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Thread: Timey-wimey Wibbly-wobbly Stuff

  1. #181
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    Quote Originally Posted by Grimble View Post
    Fair enough

    I admit that that is the accepted reading but as a 'word smith' (someone who is fascinated by language, prose and poetry) I maintain that my reading is a better interpretation of what was written, while accepting that it is only my opinion. I have reached that stage in my study of Relativity (and I do understand all the you and the rest are saying to me), but as I say I have reached that stage where I can examine what is accepted and look for alternative readings, not to try and disprove anything, but to try and clarify some of the rather fuzzy bits that don't sit well with the rest.
    You arrive at your interpretation by trying to bend what is written to meet what you have pre-detrmined to be "true". That's backwards. It's a natural assumption that simultaneous events are simultaneous for everyone. In that paper Einstein was showing this to be an incorrect assumption. You, however, wish to hold to that assumption, so come up with your own (almost) unique interpretation.

    Since your interpretation is at stark odds with current science (which has existed for quite a while) you certainly are trying to "disprove" something.

    I'd point out that Einstein didn't vanish after writing this paper. He was active in academic circle for a while longer. If the interpretation of his work was so wrong, he had plenty of time to correct it!

    Quote Originally Posted by Grimble View Post
    Why not, it is after all, only relative.
    No. You still have not explained how events in a single location can occur at different times for different observers. That is not something that is "only relative". You may as well look at a bat hitting a ball, and say that one observer might see the bat miss!

    Quote Originally Posted by Grimble View Post
    But when you say the actuality, you can only have that if you have a single definitive (super) frame of reference which defines reality, and that is what I am repeatedly told we can't have!
    Not at all. Things do happen in the Universe, that those things happen is no "(super) frame". When a beam of light hits an object, that's something that either occured or it didn't, to say it occured, when it did, is not placing any special meaning on any frame.

    Quote Originally Posted by Grimble View Post
    No indeed, I must agree with you there, but have you considered the difference between difference in observations in space (3dimensions) and time which has only one dimension. It is difficult to see how time can be viewed in the same way as space where we can view things from different angles. Time, as a single dimension has only one angle that it can be viewed from.
    Show me how any observer in a single dimensional world can see events in anything but a straight sequence.
    I don't really see what you are getting at here, or why you bring it up.

    I would however note that the relativity of simultaenity does preserve cause and effect. If the lightening flashes make a tree catch fire, no observer will see the tree catch fire before the lightening strikes it.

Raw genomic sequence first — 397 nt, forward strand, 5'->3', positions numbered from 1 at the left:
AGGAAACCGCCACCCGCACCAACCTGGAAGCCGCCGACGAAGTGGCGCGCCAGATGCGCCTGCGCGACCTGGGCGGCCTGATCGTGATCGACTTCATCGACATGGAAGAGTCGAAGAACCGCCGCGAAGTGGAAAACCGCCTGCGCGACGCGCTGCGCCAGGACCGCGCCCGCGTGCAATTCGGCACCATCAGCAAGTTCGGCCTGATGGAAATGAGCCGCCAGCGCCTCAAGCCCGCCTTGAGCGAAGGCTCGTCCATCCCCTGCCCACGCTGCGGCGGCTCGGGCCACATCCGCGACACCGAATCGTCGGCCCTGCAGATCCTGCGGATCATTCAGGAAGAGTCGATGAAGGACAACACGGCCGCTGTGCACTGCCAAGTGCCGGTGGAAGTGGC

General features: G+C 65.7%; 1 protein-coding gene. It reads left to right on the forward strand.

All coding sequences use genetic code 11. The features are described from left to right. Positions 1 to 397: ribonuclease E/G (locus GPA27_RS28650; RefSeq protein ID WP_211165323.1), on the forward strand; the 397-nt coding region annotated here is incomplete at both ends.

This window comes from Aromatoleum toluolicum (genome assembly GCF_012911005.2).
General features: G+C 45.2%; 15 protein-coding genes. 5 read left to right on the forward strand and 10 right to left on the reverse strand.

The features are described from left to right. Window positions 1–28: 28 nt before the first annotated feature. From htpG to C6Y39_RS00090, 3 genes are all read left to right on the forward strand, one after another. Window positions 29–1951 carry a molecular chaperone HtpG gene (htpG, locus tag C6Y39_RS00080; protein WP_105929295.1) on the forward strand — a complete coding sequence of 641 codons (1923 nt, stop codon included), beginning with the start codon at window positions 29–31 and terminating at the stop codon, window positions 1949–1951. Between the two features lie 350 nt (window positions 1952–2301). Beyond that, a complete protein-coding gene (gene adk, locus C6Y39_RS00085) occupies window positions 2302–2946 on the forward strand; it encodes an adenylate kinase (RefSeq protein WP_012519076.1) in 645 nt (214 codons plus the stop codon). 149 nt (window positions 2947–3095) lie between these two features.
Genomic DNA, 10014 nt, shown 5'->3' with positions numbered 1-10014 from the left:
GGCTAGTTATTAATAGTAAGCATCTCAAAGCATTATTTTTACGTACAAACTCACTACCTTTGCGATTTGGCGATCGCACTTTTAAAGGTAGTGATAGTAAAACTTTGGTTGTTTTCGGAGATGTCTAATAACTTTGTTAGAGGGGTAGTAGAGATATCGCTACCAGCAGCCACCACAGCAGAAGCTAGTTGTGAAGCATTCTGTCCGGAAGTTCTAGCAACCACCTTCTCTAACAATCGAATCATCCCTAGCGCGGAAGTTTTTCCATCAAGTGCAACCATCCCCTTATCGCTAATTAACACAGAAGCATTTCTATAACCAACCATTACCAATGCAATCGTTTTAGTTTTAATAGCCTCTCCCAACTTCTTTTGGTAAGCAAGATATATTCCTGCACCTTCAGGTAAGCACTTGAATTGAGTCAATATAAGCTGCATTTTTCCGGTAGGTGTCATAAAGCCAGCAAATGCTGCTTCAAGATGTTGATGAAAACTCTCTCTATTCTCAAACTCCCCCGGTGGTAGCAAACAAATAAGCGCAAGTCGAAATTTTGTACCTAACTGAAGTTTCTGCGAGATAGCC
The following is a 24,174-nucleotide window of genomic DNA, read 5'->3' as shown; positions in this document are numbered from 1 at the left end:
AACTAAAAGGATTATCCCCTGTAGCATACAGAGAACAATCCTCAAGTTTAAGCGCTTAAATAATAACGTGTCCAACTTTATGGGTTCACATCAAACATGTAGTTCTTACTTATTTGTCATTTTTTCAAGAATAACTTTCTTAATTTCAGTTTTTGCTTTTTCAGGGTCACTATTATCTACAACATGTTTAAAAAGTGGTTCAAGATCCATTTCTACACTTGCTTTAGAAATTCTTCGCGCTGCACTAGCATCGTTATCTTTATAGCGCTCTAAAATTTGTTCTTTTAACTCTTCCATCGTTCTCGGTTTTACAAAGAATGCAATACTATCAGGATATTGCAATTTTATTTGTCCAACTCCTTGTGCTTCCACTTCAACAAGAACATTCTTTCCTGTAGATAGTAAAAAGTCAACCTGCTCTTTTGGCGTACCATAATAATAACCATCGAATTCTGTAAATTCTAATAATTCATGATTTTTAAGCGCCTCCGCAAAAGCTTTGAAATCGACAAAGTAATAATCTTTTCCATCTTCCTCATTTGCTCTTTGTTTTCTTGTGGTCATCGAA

Quote Originally Posted by Grimble View Post
    Again you are maintaining that a location is the same in every frame, is it that same single space-time that I am accused of needing?
    Not at all. Distance and time are "bendy" in relativity, but a location is a location. You may see the lamp post 0 metres away from you, it may be 100 metres away from me. You may think the time is 4 o'clock, I may think the time is 5 o'clock. You may think the distance between it and the next lamp post is 50 metres, I may think it is 40 metres. But a single location is a single location. We can both see that lamp post. Whatever we call it's location, it has a location. And any events that occur at that location can only be seen the same way by both of us.

    If I see the bat hit the ball, you will see the bat hit the ball.

    (You could argue that from some frames, the ball hit the bat, not the bat hit the ball, but you'd agree they hit.)

    Quote Originally Posted by Grimble View Post
    For me that single location exists in each and every frame, but has different coordinates, and a different relationship to those coordinates, in most of them it is moving in different directions at different speeds.
    Two bodies, flashes of light meet, that is true but where? At a point in space that is fixed. Yet in another frame that point is moving. So in the frames where it is moving, where the 'lamppost' is moving, it must be moving towards one of the cars and away from the other – like the train is moving toward one flash of lightning.
    In the case of the lamppost the cars hit at different speeds, but light cannot do that, so it is seen to hit at different times – because we are dealing with relativistic effects.
    Yeah, I just don't see how you can twist it that way. The two flashes of light either hit the single object at the same time, or different times. No observer can disagree with that.

    What you describe is basically the reason the two flashes can be simultaneous for one observer but not the other, but certainly doesn't "explain" why you think the two observers can disagree about what happened for one of them.

    Quote Originally Posted by Grimble View Post
    I'm sorry to appear argumentative here but that is why I am re-examining all these things to make sure that everything works out and forms the best interpretation of the theory that will provide easy, simple and logical explanations of it all.